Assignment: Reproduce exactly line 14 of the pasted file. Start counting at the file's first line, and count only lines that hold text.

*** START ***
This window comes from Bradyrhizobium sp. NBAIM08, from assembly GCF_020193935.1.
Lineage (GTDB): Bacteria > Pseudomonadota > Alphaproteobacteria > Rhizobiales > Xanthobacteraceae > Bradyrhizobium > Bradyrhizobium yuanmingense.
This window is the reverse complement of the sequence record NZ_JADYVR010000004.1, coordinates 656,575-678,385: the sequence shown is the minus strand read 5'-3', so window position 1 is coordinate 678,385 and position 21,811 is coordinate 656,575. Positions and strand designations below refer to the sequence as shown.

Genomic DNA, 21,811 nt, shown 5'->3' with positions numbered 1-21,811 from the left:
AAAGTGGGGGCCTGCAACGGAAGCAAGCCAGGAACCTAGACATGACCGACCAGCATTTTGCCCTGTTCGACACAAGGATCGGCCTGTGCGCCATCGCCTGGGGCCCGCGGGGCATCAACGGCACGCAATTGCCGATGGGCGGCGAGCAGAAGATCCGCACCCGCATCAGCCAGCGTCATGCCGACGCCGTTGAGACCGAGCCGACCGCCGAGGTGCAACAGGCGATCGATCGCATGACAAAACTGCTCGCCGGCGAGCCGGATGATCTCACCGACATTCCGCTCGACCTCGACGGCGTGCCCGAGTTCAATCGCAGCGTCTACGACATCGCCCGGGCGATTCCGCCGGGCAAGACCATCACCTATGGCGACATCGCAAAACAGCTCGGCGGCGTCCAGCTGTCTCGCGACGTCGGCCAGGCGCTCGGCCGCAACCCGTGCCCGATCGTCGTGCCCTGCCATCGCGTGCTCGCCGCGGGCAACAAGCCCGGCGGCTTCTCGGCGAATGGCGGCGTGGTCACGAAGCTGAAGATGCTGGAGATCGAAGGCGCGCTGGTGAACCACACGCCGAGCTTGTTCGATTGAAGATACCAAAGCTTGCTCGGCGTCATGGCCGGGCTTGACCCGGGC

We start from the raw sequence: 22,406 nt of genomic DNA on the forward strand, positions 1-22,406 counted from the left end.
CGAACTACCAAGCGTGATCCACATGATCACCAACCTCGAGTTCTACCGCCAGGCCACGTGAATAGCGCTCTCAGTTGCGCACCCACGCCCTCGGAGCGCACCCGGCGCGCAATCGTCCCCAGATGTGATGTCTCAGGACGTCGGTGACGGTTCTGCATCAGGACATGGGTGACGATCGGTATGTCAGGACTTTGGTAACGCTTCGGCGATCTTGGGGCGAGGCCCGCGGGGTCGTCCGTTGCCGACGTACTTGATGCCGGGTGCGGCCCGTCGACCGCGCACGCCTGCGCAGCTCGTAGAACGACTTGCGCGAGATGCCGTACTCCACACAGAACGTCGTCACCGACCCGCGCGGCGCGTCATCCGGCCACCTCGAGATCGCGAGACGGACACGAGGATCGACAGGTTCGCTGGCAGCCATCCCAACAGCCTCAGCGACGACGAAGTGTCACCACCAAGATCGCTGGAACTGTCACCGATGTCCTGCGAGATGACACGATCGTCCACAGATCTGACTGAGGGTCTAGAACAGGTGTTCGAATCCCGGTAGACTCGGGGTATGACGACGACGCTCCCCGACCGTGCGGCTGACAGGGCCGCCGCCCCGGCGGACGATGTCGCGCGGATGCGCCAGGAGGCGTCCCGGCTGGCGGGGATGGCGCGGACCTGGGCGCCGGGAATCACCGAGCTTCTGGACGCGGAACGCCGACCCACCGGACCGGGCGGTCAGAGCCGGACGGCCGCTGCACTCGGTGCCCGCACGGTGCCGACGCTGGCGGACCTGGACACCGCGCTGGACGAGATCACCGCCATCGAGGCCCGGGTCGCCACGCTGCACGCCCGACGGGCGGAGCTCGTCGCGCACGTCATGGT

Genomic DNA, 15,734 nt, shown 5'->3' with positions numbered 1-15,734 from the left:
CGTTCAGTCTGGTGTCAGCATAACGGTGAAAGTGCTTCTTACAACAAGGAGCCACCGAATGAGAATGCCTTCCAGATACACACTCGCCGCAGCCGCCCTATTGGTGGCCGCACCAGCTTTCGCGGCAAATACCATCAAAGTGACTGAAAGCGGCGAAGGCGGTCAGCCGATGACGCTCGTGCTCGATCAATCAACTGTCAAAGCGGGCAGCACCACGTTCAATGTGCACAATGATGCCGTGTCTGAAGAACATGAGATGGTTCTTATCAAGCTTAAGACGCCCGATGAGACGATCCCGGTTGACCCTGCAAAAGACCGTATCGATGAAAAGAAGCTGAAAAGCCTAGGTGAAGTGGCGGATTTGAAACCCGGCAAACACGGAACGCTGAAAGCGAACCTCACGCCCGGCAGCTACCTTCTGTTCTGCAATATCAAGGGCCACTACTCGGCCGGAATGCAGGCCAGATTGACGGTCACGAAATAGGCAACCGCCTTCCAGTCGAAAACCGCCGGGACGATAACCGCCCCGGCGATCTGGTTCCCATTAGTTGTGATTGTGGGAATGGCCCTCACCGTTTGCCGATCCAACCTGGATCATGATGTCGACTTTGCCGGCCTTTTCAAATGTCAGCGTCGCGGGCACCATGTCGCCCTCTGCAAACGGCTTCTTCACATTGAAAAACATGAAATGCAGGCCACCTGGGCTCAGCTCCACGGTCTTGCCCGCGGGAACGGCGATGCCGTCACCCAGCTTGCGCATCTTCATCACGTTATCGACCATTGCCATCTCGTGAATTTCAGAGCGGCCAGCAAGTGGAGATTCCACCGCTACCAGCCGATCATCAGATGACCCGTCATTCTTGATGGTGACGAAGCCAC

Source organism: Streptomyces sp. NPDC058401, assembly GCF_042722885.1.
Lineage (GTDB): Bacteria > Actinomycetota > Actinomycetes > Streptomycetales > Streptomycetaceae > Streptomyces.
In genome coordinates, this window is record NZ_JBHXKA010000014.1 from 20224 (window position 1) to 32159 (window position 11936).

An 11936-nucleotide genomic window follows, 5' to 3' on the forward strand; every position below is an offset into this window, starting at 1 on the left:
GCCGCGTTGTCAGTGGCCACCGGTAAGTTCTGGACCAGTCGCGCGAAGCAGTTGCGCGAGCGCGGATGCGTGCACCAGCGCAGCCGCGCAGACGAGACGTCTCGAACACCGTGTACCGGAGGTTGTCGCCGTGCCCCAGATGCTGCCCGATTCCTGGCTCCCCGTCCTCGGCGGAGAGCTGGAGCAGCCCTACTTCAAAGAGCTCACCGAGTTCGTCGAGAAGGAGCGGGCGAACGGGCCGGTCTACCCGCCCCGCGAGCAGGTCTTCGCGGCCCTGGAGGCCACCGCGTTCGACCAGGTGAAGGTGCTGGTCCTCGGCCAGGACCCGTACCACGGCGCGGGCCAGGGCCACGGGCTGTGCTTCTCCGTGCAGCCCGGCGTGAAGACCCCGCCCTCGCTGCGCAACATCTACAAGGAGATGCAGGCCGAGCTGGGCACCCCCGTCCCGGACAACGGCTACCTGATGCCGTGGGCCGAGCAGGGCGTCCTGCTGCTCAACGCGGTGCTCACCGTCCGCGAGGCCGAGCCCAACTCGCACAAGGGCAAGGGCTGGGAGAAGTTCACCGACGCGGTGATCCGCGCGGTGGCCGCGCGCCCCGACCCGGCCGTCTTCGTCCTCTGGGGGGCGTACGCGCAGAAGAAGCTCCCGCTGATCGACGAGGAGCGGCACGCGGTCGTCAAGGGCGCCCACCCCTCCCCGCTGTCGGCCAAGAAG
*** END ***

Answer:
GCCGCGTTGTCAGTGGCCACCGGTAAGTTCTGGACCAGTCGCGCGAAGCAGTTGCGCGAGCGCGGATGCGTGCACCAGCGCAGCCGCGCAGACGAGACGTCTCGAACACCGTGTACCGGAGGTTGTCGCCGTGCCCCAGATGCTGCCCGATTCCTGGCTCCCCGTCCTCGGCGGAGAGCTGGAGCAGCCCTACTTCAAAGAGCTCACCGAGTTCGTCGAGAAGGAGCGGGCGAACGGGCCGGTCTACCCGCCCCGCGAGCAGGTCTTCGCGGCCCTGGAGGCCACCGCGTTCGACCAGGTGAAGGTGCTGGTCCTCGGCCAGGACCCGTACCACGGCGCGGGCCAGGGCCACGGGCTGTGCTTCTCCGTGCAGCCCGGCGTGAAGACCCCGCCCTCGCTGCGCAACATCTACAAGGAGATGCAGGCCGAGCTGGGCACCCCCGTCCCGGACAACGGCTACCTGATGCCGTGGGCCGAGCAGGGCGTCCTGCTGCTCAACGCGGTGCTCACCGTCCGCGAGGCCGAGCCCAACTCGCACAAGGGCAAGGGCTGGGAGAAGTTCACCGACGCGGTGATCCGCGCGGTGGCCGCGCGCCCCGACCCGGCCGTCTTCGTCCTCTGGGGGGCGTACGCGCAGAAGAAGCTCCCGCTGATCGACGAGGAGCGGCACGCGGTCGTCAAGGGCGCCCACCCCTCCCCGCTGTCGGCCAAGAAG